FDA Withdraws Direct Final Rule on Biologics Inspections

Samantha DiGrande

Last week, the FDA announced that it will withdraw a direct final rule that proposed to amend general biologics regulations related to time of inspection requirements and to remove some duties of inspector requirements. In its statement withdrawing the rule, the FDA indicated that it had received significant adverse comments related to its proposal.

Last week, the FDA announced that it will withdraw a direct final rule that proposed to amend general biologics regulations related to time of inspection requirements and to remove some duties of inspector requirements. In its statement withdrawing the rule, the FDA indicated that it had received significant adverse comments related to its proposal. The agency did not respond to questions from The Center for Biosimilars® about the nature of the adverse comment or comments that led to withdrawal of the rule.

The FDA had made the decision to issue the rule directly because the agency had believed it included “only noncontroversial amendments,” and the FDA anticipated no significant adverse comments that would affect its plan. The rule was intended to remove what it referred to as “outdated requirements” and to help eliminate inconsistencies and duplicative processes.

“These existing codified requirements are unnecessary because they are duplicative of statutory requirements that apply to biological product inspections under section 704 of the [Food, Drugs, & Cosmetics Act] FD&C Act. Specifically, the inspection requirements in section 704 of the FD&C Act encompass all requirements outlined in §600.22. Thus, we are removing §600.22(a) through (h),” said the agency of its rule.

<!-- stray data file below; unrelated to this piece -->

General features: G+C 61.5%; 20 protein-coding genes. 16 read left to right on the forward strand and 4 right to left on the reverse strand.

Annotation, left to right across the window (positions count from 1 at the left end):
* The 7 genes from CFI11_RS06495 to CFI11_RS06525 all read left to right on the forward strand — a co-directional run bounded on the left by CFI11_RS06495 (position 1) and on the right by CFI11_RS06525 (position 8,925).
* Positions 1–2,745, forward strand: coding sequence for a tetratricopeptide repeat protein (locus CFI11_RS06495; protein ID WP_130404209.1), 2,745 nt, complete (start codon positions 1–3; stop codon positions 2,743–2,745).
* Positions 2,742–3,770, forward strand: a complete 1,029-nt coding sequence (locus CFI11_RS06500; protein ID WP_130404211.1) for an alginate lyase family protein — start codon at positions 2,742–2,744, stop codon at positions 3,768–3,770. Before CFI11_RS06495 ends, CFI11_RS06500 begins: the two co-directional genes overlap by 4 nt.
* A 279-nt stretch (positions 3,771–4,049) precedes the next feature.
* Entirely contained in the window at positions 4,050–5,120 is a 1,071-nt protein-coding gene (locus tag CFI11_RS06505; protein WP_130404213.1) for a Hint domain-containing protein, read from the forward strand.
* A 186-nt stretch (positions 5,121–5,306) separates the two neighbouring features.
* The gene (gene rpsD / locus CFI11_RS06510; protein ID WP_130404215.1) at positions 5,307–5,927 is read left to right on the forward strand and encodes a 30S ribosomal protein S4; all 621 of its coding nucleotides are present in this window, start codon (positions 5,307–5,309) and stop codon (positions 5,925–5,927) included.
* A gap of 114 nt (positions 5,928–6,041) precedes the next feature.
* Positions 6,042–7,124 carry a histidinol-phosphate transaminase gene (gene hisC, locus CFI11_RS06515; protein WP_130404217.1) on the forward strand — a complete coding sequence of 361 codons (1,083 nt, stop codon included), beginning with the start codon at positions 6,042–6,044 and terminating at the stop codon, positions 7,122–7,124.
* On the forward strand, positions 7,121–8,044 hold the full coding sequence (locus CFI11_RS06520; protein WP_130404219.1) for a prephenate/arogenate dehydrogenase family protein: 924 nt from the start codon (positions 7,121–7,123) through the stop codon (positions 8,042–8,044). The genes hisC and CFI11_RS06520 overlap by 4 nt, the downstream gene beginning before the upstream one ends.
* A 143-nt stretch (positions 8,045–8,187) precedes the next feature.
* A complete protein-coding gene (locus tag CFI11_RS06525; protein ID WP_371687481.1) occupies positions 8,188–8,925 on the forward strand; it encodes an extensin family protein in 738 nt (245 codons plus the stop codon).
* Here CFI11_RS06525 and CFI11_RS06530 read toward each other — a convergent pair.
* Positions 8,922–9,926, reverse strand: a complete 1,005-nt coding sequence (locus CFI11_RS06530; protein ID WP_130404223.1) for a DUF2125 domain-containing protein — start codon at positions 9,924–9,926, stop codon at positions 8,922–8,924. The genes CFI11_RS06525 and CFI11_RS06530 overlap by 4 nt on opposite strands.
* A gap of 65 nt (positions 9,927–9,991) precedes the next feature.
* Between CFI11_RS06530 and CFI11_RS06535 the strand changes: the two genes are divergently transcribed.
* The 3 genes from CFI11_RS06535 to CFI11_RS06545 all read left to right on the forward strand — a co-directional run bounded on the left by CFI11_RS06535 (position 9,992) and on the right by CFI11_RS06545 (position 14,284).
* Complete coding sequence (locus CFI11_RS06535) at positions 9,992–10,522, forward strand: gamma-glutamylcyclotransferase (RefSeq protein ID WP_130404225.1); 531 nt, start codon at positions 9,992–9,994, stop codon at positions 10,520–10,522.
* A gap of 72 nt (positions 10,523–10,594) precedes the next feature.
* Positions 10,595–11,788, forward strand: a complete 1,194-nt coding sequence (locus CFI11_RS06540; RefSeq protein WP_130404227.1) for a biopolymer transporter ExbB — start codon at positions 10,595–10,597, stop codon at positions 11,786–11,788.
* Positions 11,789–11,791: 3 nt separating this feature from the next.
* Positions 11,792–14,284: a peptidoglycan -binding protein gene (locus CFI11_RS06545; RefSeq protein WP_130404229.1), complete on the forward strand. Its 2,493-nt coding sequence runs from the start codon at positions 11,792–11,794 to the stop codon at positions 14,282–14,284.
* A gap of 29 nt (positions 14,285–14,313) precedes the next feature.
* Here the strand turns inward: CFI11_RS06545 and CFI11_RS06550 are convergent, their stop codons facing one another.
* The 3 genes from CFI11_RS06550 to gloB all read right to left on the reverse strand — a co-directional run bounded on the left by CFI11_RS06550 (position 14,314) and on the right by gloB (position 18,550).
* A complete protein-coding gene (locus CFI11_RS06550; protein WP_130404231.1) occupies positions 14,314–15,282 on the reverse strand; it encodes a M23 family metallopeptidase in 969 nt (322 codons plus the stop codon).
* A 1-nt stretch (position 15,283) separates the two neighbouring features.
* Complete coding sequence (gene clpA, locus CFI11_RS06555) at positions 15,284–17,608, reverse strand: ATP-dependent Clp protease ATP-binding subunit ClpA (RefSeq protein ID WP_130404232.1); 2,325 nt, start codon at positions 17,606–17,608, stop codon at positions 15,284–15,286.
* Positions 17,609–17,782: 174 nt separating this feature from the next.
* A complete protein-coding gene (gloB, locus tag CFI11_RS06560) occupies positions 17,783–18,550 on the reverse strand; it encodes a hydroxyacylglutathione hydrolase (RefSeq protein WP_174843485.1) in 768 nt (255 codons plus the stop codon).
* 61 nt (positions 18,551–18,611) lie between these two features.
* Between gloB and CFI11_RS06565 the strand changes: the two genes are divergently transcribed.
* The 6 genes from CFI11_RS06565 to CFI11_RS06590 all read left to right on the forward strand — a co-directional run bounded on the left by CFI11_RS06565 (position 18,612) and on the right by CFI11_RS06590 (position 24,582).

In the past, the FDA required biennial inspections of drug and biological manufacturing facilities. However, when the Food and Drug Administration Safety and Innovation Act (FDASIA) was introduced in 2012, the biennial inspection requirement was replaced with a risk-based schedule requirement for inspecting manufacturing plants.

“While this means the inspection frequency for some establishments will be reduced, for some facilities it may increase. We’ll continue to inspect facilities at the same standards and enforce the laws and regulations on manufacturing that help protect patients,” stated FDA Commissioner Scott Gottlieb of the rule.